• SoF: All three stress systems use Minor, Major, Severe, Extreme, Defeated
  • Diaspora: Mild Consequences reduce shifts by 1, Moderate by 2, and Severe by 4. Players may only ever (without a stunt) have three Consequences, and only one of each kind – regardless of what track the Consequence is on.

Companions’ Stress

  • SotC: Companions don’t have a Stress track; they can only provide an additional Consequence for the attached character.
  • SBA: Companions have a Stress track equal to their Quality +1, e.g. a Fair (+2) Companion has 3 stress boxes. They still provide an additional Consequence for the attached character as well.
  • DF: DF has no Companion/Extras rules. Every foe is a potential character-killer here.
  • SoF: Strands does not have Companion rules. There are four different tiers of NPCs that is determined by their importance in the campaign. Also, groups of extras can be handled as a single “Unit” for faster play.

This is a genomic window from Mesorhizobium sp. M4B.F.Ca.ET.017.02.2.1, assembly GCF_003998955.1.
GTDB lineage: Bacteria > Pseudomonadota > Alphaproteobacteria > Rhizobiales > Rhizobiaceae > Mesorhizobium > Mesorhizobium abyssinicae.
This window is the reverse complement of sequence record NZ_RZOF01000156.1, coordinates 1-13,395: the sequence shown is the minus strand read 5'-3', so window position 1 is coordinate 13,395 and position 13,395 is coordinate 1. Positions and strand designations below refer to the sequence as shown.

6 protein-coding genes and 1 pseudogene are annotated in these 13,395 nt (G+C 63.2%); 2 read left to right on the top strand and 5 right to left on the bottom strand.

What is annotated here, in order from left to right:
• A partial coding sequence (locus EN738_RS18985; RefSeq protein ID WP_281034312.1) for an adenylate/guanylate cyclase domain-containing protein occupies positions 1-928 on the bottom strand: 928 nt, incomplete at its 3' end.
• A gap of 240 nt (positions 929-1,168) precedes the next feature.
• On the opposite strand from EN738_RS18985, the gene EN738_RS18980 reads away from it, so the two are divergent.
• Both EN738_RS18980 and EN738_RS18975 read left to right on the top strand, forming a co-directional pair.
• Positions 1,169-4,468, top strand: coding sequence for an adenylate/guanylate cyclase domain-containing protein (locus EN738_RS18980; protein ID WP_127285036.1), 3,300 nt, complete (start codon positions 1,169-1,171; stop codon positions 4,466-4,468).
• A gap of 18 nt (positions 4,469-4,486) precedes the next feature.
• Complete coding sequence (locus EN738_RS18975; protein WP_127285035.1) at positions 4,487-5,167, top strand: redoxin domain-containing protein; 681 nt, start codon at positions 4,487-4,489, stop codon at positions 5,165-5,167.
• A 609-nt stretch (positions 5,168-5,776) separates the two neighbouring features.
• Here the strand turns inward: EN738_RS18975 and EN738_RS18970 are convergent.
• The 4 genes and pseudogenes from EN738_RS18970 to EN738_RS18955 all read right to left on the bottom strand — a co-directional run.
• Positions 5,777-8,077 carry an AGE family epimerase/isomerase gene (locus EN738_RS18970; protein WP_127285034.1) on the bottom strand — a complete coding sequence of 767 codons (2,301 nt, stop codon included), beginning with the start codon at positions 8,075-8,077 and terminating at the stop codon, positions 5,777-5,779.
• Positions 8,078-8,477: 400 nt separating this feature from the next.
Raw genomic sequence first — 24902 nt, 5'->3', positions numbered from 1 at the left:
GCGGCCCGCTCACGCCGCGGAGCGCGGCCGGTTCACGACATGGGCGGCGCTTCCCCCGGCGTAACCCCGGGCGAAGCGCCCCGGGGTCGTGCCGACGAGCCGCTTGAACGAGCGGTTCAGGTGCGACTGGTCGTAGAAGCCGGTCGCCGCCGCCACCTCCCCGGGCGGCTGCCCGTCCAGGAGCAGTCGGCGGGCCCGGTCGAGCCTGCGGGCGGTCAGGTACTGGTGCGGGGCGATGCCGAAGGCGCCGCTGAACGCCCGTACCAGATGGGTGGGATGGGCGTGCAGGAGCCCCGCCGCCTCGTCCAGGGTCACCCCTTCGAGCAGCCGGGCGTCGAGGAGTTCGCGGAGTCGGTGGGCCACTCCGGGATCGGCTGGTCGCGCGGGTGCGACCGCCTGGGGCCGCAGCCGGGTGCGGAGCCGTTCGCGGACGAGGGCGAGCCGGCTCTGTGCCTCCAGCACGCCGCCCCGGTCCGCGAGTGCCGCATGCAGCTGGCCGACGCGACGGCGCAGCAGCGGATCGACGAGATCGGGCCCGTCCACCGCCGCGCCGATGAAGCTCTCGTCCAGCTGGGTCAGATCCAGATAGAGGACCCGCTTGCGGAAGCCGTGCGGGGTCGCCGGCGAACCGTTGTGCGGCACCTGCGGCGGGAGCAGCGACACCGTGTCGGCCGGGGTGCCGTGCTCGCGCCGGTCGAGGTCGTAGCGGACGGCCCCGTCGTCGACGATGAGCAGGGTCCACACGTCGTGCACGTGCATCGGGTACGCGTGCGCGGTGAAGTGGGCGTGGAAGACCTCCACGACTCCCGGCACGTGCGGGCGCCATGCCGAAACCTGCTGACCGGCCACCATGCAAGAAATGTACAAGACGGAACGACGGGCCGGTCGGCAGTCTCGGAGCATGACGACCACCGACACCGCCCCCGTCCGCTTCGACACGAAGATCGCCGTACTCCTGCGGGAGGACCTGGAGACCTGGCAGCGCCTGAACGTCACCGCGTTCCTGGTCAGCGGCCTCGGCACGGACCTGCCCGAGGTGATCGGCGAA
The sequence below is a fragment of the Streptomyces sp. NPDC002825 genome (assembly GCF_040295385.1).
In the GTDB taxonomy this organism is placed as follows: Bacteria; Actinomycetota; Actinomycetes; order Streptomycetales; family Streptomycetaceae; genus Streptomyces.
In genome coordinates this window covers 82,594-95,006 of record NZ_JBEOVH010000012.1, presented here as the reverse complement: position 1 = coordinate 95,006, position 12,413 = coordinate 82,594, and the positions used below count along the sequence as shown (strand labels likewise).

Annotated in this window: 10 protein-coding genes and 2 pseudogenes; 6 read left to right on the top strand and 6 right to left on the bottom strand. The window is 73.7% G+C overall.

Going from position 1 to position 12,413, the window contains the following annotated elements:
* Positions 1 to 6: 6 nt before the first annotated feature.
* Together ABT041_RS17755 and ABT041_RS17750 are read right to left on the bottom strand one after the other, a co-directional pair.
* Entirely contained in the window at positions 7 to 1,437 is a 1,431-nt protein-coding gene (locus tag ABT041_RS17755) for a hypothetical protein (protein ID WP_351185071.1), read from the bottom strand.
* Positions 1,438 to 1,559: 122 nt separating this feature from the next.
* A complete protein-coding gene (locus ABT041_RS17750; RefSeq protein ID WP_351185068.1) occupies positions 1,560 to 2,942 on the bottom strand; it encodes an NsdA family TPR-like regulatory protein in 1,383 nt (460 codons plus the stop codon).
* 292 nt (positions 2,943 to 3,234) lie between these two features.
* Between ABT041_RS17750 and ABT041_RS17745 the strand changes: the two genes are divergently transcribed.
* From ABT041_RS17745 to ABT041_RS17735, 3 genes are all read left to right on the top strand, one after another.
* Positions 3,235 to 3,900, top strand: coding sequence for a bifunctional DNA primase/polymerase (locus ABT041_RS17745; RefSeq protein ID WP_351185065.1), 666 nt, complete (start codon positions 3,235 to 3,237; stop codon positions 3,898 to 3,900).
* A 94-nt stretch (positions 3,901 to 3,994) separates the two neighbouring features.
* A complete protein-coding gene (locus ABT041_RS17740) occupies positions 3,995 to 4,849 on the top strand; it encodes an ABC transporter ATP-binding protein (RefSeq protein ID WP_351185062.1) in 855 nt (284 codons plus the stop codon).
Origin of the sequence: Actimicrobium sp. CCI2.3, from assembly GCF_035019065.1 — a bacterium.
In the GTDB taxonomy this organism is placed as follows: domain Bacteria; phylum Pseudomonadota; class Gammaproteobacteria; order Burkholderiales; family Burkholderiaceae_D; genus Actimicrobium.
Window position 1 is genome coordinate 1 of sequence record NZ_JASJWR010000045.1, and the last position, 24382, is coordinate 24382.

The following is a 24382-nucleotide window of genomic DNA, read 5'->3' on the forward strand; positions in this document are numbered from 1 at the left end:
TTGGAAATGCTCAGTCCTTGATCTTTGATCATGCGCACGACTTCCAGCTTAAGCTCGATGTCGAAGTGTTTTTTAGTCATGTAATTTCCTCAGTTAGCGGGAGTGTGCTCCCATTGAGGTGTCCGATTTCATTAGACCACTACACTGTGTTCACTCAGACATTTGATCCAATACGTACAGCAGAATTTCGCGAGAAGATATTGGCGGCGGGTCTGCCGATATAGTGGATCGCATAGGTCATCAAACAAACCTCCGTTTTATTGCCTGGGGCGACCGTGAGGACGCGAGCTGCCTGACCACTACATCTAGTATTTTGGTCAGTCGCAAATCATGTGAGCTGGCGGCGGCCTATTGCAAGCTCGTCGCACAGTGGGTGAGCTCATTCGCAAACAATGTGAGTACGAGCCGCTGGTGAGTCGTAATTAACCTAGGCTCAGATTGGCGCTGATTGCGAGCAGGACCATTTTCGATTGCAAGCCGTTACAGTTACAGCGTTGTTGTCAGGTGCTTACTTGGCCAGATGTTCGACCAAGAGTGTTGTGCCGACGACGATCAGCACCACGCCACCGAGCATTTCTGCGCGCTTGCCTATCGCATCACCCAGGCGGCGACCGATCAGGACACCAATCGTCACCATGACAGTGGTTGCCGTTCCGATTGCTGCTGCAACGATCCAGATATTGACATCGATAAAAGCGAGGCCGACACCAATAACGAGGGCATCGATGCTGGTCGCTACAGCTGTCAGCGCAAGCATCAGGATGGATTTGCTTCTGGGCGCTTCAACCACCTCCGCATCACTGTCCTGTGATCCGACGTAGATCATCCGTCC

• Diaspora: Diaspora lacks Companion rules.

Companions’ Skills

  • SotC: By default Companions have no Skills. A ‘Skilled’ advance provides one skill at the companion’s quality, two skills at quality -1, or three skills at quality -2. Subsequent advances allow another layer of that pyramid to be selected.
  • SBA: By default Companions have a Skill “column” with one skill at their Quality, one skill at Quality-1, one skill at Quality -2 etc, down to Average. A ‘Skilled’ advance provides an additional column, but with a peak rating of one less, e.g. a Good (+3) Companion’s first Skilled advance would provide an extra Fair(+2) skill and an extra Average (+1), for a total of one Good (+3), two Fair (+2) and two Average (+1); a further Skilled advance would provide only a single Average (+1) skill.
  • DF: —
  • SoF: —
  • Diaspora: —

Weapons

  • SotC: Weapons do not provide a damage bonus.
  • SBA: Weapons provide a bonus to the amount of Stress inflicted by a successful attack.
  • DF: Similar to SBA, but a bit less granular.
  • SoF: Weapons provide a bonus to stress inflicted. Optionally, they may also provide their own Aspects.
  • Diaspora: Weapons have Harm and Penetration values – Harm is a bonus to offensive rolls, Penetration is a penalty to armor Defensive value. They also have Stunts and Aspects

Armor

  • SotC: Only really mentioned under Gadgets and Gizmos, they impede a roll-up on an already checked stress box (or something like it).